STATE OF MINNESOTA
IN COURT OF APPEALS
In the Matter of the Welfare of: S.H.H., Child
Filed December 4, 2007
Clearwater County District Court
File No. J8-06-50104
John M. Stuart, State Public Defender, Susan Andrews, Assistant Public Defender, 2221 University Avenue Southeast, Suite 425, Minneapolis, MN 55414 (for appellant)
Lori Swanson, Attorney General, 1800 Bremer Tower, 445 Minnesota Street, St. Paul, MN 55101; and
Kip O. Fontaine, Clearwater County Attorney, Scott G. Collins, Assistant County Attorney, 213 Main Avenue North, Department 301, Bagley, MN 56621 (for respondent)
Considered and decided by Klaphake, Presiding Judge; Shumaker, Judge; and Huspeni, Judge.
Under Minn. Stat. § 634.04 (2004), an adjudication of delinquency may not be based on uncorroborated testimony of an accomplice. In a trial to the bench, a district court must determine whether a witness could reasonably be considered to be an accomplice, and, if so, must find corroborative evidence on the record in addition to relying on the witness’s testimony to convict.
O P I N I O N
Appellant challenges his delinquency adjudication after a trial arising from an incident of damage to property, claiming that the district court’s determination of guilt beyond a reasonable doubt is based entirely on the uncorroborated testimony of an accomplice. Because we find that the testimony at issue was the testimony of an accomplice and because it was uncorroborated by any other evidence on the record, we reverse.
While Kenneth Oraskovich was getting a haircut, the back window of his truck was shattered. He called the police to investigate the matter. When an officer arrived, he noticed 16-year-old C.F. hanging out of a nearby window and asked him to come down. C.F. told the officer that appellant S.H.H. had fired a B.B. gun out of his apartment window, damaging the truck. C.F. owned the B.B. gun and was on probation for its previous use. At trial, C.F. testified that S.H.H. and his brother were visiting and that they had been shooting out the window at a neighbor when S.H.H. missed and hit a truck window. The record indicates that neither S.H.H. nor his brother knew about the broken window until after they went home and were confronted by the investigating officer. They also both testified that S.H.H. never shot the B.B. gun. Based on the testimony of C.F., S.H.H. was charged and adjudicated delinquent of first-degree criminal damage to property under Minn. Stat. § 609.595, subd. 1(3) (2004), for the damage to the truck window. This appeal follows.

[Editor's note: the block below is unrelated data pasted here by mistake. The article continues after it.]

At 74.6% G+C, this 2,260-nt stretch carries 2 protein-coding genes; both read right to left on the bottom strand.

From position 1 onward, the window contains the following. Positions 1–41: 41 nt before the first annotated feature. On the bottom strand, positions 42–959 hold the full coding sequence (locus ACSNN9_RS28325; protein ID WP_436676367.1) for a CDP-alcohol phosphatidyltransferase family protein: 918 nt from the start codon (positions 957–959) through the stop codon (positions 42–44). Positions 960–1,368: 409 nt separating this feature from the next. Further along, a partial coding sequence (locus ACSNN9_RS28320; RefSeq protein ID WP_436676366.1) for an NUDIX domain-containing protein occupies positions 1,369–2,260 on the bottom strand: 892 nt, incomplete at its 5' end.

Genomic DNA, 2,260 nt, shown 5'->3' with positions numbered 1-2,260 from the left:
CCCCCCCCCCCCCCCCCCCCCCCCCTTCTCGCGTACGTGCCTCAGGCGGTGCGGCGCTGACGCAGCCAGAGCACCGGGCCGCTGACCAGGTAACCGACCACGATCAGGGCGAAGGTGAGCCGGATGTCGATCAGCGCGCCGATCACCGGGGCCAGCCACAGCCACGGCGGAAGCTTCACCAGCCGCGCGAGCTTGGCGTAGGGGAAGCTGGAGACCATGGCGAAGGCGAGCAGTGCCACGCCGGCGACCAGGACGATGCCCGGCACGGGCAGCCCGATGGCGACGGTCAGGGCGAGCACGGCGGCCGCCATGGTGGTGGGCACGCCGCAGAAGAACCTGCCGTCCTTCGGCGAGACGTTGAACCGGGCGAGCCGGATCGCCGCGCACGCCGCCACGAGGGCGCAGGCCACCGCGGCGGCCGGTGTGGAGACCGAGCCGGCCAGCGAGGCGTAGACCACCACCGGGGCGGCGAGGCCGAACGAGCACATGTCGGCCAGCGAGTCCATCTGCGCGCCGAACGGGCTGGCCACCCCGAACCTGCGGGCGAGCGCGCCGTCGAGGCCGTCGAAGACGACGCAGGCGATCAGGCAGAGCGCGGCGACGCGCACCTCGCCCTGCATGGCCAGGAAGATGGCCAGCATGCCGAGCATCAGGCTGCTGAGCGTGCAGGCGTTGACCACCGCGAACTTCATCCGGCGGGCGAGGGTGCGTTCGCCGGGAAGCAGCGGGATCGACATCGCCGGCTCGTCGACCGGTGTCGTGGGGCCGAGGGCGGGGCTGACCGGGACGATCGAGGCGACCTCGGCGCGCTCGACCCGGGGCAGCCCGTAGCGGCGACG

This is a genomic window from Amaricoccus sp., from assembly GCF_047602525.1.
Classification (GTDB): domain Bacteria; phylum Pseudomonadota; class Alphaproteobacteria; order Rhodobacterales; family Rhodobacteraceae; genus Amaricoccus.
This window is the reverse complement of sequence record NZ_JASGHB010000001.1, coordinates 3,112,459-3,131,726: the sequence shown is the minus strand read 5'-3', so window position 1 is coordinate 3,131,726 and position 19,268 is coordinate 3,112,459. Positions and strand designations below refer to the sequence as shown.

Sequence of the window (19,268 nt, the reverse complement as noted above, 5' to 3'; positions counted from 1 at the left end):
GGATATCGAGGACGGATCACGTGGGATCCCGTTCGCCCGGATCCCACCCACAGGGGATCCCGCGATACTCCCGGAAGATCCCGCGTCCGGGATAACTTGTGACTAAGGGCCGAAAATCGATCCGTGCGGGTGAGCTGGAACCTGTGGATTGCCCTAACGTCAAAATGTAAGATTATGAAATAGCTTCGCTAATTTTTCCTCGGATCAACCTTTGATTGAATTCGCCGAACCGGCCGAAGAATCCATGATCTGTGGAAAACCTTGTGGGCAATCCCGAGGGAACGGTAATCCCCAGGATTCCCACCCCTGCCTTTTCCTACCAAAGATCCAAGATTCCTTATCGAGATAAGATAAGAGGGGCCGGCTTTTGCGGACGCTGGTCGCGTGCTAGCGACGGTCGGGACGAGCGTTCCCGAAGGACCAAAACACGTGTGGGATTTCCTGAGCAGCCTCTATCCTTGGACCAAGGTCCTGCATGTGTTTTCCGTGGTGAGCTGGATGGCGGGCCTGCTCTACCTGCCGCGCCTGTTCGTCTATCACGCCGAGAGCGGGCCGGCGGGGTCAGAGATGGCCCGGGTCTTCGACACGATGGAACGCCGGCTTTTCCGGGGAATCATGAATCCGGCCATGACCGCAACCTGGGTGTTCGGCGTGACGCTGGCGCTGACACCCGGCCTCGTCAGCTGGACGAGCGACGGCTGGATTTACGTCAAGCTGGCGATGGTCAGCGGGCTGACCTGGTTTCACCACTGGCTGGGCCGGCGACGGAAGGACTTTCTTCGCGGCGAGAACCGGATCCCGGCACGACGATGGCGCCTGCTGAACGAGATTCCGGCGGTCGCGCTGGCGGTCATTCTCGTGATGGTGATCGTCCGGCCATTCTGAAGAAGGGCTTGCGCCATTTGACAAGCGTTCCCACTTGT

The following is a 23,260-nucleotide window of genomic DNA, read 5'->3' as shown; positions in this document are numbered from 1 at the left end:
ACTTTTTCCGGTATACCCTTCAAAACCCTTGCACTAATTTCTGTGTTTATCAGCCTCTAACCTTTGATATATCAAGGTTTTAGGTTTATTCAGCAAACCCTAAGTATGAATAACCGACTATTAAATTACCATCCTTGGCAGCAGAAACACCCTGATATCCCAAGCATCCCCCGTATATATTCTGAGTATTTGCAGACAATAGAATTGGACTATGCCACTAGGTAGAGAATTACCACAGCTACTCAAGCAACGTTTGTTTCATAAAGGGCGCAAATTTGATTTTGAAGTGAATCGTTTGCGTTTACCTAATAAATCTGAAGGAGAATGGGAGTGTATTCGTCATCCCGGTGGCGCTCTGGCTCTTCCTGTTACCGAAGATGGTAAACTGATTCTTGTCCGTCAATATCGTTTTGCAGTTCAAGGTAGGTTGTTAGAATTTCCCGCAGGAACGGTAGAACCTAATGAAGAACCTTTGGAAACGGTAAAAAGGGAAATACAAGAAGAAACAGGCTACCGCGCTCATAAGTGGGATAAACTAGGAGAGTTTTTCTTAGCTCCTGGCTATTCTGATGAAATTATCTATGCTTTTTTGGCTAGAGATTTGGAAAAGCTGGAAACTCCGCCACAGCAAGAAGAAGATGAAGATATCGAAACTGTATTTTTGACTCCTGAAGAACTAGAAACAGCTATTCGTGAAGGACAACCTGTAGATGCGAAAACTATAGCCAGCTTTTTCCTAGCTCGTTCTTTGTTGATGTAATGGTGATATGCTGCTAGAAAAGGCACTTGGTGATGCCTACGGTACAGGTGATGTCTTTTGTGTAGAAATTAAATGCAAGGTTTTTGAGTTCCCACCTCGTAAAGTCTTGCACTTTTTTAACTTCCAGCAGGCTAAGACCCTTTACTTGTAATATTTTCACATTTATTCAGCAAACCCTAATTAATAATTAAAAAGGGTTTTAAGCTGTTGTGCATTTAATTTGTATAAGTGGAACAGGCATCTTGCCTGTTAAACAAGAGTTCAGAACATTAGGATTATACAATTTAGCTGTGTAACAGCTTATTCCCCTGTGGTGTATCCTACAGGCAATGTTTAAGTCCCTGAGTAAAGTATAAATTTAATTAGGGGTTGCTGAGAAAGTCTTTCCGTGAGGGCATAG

I. Is C.F. an “accomplice” such that his testimony must be corroborated under Minn. Stat. § 634.04 (2004)?
II. Is there corroborative testimony on record that provides sufficient evidence to uphold appellant’s adjudication of delinquency?
Appellant contends that the district court erred by improperly adjudicating him delinquent based solely on the uncorroborated testimony of an accomplice. The question of how such testimony is to be evaluated in the context of a trial to the court without a jury is one of first impression. Review of cases addressing the failure of a district court to submit an accomplice-testimony instruction to the jury is informative, however. Even absent an objection or request for such an instruction, the district court has an independent obligation to caution jurors about the nature of accomplice testimony whenever a witness against the defendant might reasonably be considered an accomplice. State v. Henderson, 620 N.W.2d 688, 700 (Minn. 2001); State v. Shoop, 441 N.W.2d 475, 479 (Minn. 1989); State v. Moon, 717 N.W.2d 429, 436 (Minn. App. 2006), review denied (Minn. Sept. 19, 2006). If the district court fails to give such an instruction, this court applies a harmless-error analysis. Shoop, 441 N.W.2d at 479. But the issue in this case concerns the application of a statute to the facts as found by the district court. Such a review is a question of law, which we review de novo. O’Malley v. Ulland Bros., 549 N.W.2d 889, 892 (Minn. 1996) (stating that the application of a statute to undisputed facts is a question of law); State v. Bunde, 556 N.W.2d 917, 918 (Minn. App. 1996) (recognizing that the application of statutory criteria to facts as found by the district court is subject to de novo review).